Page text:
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Trinity and Beyond: The Atomic Bomb Movie

Cover of the 2006 DVD release
Directed by Peter Kuran
Produced by Peter Kuran
Visual Concept Entertainment
Written by Scott Narrie
Don Pugsley
Narrated by William Shatner
Release date(s) September 29, 1995 (1995-09-29)
Running time 93 minutes
Country United States
Language English

Trinity and Beyond: The Atomic Bomb Movie is a 1995 American documentary film directed by Peter Kuran and narrated by William Shatner. Using restored archive footage, the film traces the development of nuclear weapons and their testing, from America's Trinity test of 1945 (hence the title) to the first Chinese atomic bomb test in 1964. Kuran's commentary on the DVD version claims that the DVD replaces some of the original footage with better-quality versions.

Included is footage of nuclear tests starting with the May 1945 trial run to Trinity (the first atomic bomb), a 100 ton TNT blast used to scale and calibrate the Trinity device, and ending with the last U.S. atmospheric nuclear detonation (called Tightrope) of the Nike Hercules air defense missile in 1963. Also included are test series in the South Pacific, and footage of the firing of the U.S. Army's atomic cannon at the Nevada Test Site in 1953, and color images of multi-megaton high altitude air bursts over Johnston Island just before the limited test ban treaty went into effect (banning all except underground detonations) in 1963.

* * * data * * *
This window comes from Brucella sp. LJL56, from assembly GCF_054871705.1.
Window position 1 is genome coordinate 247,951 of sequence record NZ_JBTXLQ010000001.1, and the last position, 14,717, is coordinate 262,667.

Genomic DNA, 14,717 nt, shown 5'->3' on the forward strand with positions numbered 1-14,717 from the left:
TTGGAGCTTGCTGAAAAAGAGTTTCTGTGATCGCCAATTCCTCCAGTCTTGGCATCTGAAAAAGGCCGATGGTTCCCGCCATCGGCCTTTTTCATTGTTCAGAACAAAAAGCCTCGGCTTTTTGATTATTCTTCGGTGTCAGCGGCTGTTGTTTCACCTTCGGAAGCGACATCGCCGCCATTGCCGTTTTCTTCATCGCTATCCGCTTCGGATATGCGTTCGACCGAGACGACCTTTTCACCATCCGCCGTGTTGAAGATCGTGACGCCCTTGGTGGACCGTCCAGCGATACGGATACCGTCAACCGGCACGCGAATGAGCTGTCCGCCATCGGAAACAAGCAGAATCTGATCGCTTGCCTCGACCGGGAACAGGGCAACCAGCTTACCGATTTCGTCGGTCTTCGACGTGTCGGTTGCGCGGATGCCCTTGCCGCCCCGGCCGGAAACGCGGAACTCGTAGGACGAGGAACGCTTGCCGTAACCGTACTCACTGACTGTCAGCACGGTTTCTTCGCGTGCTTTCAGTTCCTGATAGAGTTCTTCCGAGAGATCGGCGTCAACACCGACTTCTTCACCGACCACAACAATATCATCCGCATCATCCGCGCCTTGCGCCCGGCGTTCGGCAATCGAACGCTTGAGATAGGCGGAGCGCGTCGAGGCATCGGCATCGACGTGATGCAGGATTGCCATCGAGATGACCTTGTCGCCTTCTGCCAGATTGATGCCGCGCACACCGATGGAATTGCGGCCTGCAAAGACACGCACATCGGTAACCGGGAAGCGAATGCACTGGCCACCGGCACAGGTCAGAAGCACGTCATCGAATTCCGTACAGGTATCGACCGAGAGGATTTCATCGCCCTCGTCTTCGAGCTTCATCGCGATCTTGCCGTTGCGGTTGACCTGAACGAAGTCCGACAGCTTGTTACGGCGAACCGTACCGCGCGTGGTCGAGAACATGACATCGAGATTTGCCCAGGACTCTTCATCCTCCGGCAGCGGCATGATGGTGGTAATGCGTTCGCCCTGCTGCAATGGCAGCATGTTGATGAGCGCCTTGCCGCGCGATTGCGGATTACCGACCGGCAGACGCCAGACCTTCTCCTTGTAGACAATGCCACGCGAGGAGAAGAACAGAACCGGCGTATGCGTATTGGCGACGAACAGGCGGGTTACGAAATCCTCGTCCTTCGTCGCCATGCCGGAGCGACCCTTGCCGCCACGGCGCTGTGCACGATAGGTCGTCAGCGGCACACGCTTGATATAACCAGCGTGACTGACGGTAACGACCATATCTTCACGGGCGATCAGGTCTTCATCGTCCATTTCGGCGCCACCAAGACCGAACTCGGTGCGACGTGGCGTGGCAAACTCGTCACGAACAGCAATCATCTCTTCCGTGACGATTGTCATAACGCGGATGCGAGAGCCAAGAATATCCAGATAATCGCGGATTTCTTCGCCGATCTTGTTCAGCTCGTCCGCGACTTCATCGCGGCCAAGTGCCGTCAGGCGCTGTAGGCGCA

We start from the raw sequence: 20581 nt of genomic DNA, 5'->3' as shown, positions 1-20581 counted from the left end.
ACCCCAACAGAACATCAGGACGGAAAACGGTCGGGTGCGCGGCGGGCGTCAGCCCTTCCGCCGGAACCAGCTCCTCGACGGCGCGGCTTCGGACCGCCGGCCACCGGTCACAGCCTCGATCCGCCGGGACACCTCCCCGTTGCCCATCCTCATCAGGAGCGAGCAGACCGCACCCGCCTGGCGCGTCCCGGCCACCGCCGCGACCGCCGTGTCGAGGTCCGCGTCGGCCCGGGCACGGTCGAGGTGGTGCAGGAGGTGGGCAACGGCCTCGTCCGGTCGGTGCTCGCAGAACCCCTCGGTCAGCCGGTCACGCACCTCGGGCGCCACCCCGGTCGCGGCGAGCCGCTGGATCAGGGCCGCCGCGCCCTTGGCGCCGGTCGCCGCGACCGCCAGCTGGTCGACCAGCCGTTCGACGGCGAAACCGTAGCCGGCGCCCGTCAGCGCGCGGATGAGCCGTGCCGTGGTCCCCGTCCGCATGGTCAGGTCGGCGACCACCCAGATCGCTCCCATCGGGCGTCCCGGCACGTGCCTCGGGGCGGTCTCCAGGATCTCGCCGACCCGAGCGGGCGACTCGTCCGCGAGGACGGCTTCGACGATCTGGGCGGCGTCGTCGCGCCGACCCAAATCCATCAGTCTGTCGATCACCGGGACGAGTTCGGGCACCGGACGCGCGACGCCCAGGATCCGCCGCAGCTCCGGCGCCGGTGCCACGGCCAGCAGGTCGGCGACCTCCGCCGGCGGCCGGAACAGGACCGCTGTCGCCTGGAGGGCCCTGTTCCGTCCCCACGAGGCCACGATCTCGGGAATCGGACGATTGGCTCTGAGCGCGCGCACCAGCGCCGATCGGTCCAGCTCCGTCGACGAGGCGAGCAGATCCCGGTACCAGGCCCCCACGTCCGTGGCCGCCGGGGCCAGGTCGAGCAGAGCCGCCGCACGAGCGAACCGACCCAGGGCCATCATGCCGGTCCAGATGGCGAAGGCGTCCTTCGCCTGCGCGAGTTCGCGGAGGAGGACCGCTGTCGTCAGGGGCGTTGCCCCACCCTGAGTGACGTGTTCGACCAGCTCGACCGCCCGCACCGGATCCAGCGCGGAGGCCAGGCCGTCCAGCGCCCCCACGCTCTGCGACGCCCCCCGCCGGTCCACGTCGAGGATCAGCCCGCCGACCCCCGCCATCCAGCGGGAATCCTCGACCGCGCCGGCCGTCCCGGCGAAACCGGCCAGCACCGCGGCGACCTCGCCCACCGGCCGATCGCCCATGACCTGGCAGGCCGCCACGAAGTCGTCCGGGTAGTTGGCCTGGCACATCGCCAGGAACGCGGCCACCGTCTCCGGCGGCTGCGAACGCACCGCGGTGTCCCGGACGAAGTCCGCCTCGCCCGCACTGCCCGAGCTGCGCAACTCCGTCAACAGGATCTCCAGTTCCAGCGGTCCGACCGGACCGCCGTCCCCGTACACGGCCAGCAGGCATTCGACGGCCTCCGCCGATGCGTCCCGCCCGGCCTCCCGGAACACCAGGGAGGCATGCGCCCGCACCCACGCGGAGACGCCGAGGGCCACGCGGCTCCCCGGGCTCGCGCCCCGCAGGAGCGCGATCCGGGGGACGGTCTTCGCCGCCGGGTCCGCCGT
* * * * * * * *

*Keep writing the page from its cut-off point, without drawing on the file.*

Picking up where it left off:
The film's publicity claims that much of the American footage is newly declassified and previously unseen. Kuran's research brought him into contact with many of the cameramen who photographed the American tests, leading to the production of another documentary, Atomic Filmmakers, which featured their reminiscences of working on the program. A new patented image restoration process was used for the first time to improve considerably the image quality of old and fading film stock.[1]

The film's music (composed by William Stromberg) was performed by the Moscow Symphony Orchestra, symbolizing the end of the cold war. The score was later used in some trailers for the X-Men movies.

References

  1. ^ Film Preservation / Color Restoration - VCEinc, VCE.com. Accessed December 30, 2009.

External links

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